Tomoaki Honma & YOSHI-HASHI vs. Yujiro Takahashi & Chase Owens

Ryan: Unless I missed some major development over the course of the past few weeks, this seems like the glaring definition of a filler match. The bottom tier of Bullet Club vs the bottom tier of CHAOS. Is Honma in CHAOS? Is YOSHI-HASHI still in CHAOS? Is CHAOS still even a faction? Let’s see if YOSHI-HASHI can score a pinfall. Prediction: Honma & YOSHI-HASHI

John: Let me try to answer my colleague’s questions: No Honma is not in CHAOS, yes YOSHI-HASHI is still in CHAOS, yes CHAOS is still a faction (well, sort of; they just team with the normal NJPW sekigun now all the time, which kinda makes you wonder what the point of them is). And yes, this is indeed the glaring definition of a filler match. Who could possibly care? Prediction: Honma & YOSHI-HASHI

Togi Makabe & Toru Yano vs. Guerrillas of Destiny

Ryan: This match is marginally more interesting than the previous due to whatever nostalgia remains for the Most Violent Players and “Good Guy” Tama Tonga. I can see both teams being set up for title shots in the not-so-distant future. It’s just a matter of who is first. I could be convinced of either outcome, but I can feel a low blow rollup coming. Prediction: Makabe & Yano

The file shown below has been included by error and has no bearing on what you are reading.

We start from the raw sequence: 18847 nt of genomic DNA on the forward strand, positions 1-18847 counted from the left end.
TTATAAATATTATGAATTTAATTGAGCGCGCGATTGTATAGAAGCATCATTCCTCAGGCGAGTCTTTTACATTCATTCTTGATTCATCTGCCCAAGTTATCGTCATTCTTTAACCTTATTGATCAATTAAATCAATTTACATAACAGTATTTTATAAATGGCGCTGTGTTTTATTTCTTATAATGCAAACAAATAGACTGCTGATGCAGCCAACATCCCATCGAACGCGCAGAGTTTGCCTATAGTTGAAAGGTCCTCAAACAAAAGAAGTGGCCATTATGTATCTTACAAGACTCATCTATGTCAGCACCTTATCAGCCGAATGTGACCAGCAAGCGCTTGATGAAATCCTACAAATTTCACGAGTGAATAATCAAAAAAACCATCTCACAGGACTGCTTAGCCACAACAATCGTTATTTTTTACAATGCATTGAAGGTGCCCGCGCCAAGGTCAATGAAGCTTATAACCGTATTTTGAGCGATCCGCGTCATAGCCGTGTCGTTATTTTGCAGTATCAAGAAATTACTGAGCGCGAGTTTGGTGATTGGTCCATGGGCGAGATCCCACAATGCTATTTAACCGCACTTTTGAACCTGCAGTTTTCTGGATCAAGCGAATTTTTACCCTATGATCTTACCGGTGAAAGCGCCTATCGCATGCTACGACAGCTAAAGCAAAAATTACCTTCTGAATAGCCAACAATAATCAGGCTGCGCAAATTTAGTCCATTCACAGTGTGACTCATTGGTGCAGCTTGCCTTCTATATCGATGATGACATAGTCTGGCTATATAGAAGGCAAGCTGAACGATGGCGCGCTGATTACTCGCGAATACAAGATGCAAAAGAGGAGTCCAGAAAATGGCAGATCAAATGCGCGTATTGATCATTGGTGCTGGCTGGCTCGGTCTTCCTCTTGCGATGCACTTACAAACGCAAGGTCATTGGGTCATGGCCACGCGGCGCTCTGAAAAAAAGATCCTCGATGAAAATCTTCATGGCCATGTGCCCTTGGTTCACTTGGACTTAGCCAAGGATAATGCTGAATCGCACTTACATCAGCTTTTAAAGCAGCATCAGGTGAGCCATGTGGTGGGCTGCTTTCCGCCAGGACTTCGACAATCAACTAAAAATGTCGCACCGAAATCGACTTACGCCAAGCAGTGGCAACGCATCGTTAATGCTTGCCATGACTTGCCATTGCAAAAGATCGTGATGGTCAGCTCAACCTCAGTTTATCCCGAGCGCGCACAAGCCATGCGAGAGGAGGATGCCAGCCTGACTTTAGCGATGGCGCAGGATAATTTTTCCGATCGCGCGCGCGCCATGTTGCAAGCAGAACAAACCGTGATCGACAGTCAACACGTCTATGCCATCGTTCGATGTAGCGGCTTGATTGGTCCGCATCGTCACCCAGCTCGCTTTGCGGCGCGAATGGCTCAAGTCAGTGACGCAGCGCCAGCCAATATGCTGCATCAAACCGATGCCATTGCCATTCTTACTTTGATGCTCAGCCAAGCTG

John: My gut tells me we will get some kind of resolution on the whole Tama Tonga “Good Guy” thing here, as this kind of random 2 vs. 2 tag between two relatively pushed acts is so rare it kind of seems like it has to be leading to something. The Tama gimmick has been fun but it does feel like we’re reaching the end of the line on it, with Tanga Loa and the other BC members becoming increasingly exasperated with it all throughout the New Beginning tour. My prediction? Tama snaps out of it and returns to the “Bad Boy” by helping the GOD cheat to win. He even has a ready made excuse: Toru Yano, supposedly a “good guy” (or one the fans cheer at least), cheated to beat him on the last two shows in a row. Prediction: GOD

IWGP Jr. Heavyweight Title
Taiji Ishimori © vs. Ryusuke Taguchi